A search across the UK has found that nearly three quarters of beaches throughout the country are littered with tiny plastic pellets. The pellets, smaller than the size of a pea, are known as “nurdles”, and used as a raw material for plastic products by industry in the UK. A search of 279 shoreline locations from as far north as Shetland to Scilly in the south, found that 205 of these beaches contained the pellets.
The worst instance of the pellets taking over a beach was at Widemouth Bay in Cornwall. Here, 33 volunteers from the Widemouth Task Force of the Great Winter Nurdle Hunt found 127,500 pellets on a stretch of beach only 100 meters long.
While this was the most egregious find, thousands of pellets were found by volunteers in many locations, including Porth Neigwl in Wales, the dunes at Seaton Carew near Hartlepool in County Durham, and in the wake of a storm on the Isle of Wight.
The event was organized by Fidra, a Scottish environmental charity, in collaboration with Greenpeace, Fauna and Flora International, the Environmental Investigation Agency, the Marine Conservation Society and Surfers Against Sewage. More than 600 volunteers took part in the hunt.
The nurdles, which are made from lightweight plastic, can make their way into the environment at a number of points during their manufacture, transport, and usage as a raw material. They often spill into rivers, oceans, or drains, where they are often washed out to sea. Billions of nurdles are thought to be lost in the UK annually. They account for one of the main sources of primary microplastics polluting the seas around Europe, sometimes causing damage to wildlife. Microplastics are small plastic objects that have not come from larger items as they are broken up. According to experts, these microplastics absorb pollution from their environment and then transfer these toxins to animals such as birds and fish that sometimes eat them.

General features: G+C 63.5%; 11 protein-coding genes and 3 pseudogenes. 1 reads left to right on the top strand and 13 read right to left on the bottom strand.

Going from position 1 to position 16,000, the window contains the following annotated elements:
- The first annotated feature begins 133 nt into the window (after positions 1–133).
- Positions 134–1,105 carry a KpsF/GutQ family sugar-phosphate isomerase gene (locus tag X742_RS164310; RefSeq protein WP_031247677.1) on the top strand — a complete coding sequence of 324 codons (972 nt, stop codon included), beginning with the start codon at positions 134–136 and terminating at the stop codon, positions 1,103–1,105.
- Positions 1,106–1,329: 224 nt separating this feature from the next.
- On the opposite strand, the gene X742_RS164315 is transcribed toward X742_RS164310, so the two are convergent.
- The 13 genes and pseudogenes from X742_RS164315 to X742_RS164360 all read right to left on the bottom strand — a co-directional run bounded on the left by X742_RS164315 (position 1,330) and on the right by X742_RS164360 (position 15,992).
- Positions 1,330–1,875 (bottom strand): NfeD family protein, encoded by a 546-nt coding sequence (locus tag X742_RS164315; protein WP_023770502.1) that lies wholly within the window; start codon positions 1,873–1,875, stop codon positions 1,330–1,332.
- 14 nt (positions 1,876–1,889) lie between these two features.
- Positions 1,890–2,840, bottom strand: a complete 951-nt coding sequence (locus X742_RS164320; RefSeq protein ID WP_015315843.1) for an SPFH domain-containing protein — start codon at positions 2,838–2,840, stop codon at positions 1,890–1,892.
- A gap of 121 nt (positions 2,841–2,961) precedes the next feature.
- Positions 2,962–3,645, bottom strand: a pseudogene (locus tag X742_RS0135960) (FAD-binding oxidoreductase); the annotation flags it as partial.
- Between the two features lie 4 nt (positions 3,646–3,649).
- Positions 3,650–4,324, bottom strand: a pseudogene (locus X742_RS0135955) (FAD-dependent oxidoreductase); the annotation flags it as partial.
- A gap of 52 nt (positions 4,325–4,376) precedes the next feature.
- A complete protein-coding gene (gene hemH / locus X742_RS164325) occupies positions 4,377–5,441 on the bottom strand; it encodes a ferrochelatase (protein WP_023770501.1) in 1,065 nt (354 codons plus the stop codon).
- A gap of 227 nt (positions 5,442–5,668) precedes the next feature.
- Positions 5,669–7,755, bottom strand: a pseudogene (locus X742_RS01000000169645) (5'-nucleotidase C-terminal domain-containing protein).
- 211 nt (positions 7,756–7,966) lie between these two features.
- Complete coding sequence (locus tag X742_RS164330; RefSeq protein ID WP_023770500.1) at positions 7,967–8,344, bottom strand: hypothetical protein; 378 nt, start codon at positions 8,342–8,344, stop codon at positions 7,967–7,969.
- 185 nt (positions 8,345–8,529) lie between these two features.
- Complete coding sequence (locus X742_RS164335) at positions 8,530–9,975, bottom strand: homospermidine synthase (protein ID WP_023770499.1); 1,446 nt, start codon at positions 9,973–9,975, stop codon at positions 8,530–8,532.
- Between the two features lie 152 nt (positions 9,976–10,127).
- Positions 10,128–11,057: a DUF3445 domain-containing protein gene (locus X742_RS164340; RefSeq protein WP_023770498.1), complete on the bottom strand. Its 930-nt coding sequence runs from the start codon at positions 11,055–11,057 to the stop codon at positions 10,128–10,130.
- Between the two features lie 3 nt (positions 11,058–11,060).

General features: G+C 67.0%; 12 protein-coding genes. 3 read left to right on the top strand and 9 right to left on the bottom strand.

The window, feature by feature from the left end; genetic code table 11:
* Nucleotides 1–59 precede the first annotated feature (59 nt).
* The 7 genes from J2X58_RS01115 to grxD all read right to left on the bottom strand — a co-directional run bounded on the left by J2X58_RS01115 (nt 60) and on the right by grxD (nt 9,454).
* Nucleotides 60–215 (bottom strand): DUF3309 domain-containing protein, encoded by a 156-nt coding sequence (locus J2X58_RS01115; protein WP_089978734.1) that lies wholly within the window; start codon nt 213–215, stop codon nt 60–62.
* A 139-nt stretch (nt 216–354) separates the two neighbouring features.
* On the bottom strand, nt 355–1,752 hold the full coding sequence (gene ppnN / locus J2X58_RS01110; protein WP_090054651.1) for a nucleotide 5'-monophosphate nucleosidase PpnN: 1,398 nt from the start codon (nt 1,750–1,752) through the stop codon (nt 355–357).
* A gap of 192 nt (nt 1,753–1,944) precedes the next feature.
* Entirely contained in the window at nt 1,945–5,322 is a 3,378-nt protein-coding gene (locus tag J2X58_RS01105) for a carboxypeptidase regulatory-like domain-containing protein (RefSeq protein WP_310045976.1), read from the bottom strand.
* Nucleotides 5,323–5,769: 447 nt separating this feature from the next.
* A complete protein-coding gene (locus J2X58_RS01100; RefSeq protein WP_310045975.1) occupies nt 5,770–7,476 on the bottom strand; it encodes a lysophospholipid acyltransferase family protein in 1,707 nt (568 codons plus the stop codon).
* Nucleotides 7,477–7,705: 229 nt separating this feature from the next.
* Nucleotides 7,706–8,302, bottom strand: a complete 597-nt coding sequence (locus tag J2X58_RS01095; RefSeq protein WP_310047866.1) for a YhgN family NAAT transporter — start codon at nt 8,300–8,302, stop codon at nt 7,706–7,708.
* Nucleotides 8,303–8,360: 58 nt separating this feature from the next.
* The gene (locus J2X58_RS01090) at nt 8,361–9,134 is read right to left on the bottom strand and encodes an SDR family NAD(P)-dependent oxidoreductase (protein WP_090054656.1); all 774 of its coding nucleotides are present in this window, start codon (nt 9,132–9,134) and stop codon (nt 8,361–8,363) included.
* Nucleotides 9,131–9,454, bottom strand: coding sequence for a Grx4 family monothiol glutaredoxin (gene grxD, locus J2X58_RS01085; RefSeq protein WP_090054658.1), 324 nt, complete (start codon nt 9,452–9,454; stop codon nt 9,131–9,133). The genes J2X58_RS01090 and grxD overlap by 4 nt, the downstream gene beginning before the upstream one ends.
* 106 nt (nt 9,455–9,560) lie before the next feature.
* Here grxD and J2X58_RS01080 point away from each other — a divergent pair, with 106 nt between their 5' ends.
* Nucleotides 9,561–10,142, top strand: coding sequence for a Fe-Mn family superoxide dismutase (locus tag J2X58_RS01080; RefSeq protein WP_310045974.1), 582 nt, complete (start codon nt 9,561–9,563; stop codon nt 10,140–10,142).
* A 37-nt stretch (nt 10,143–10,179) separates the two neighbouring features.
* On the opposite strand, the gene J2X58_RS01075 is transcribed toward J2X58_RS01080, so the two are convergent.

The UK government will utilize the results of the nurdle hunt to look at new ways to address these problems with microplastics.
Madeleine Berg, who is a projects officer at Fidra, said she was pleased with the level of participation in the hunt, especially amid stormy winter weather.
According to Berg:
“The information we’ve gathered will be vital to show the government that pellets are found on beaches all around the UK and, importantly, that so many people care about the issue. Simple precautionary measures can help spillages and ensure nurdles do not end up in our environment. We are asking the government to ensure best practice is in place along the full plastic supply chain, and any further nurdle pollution is stopped.”
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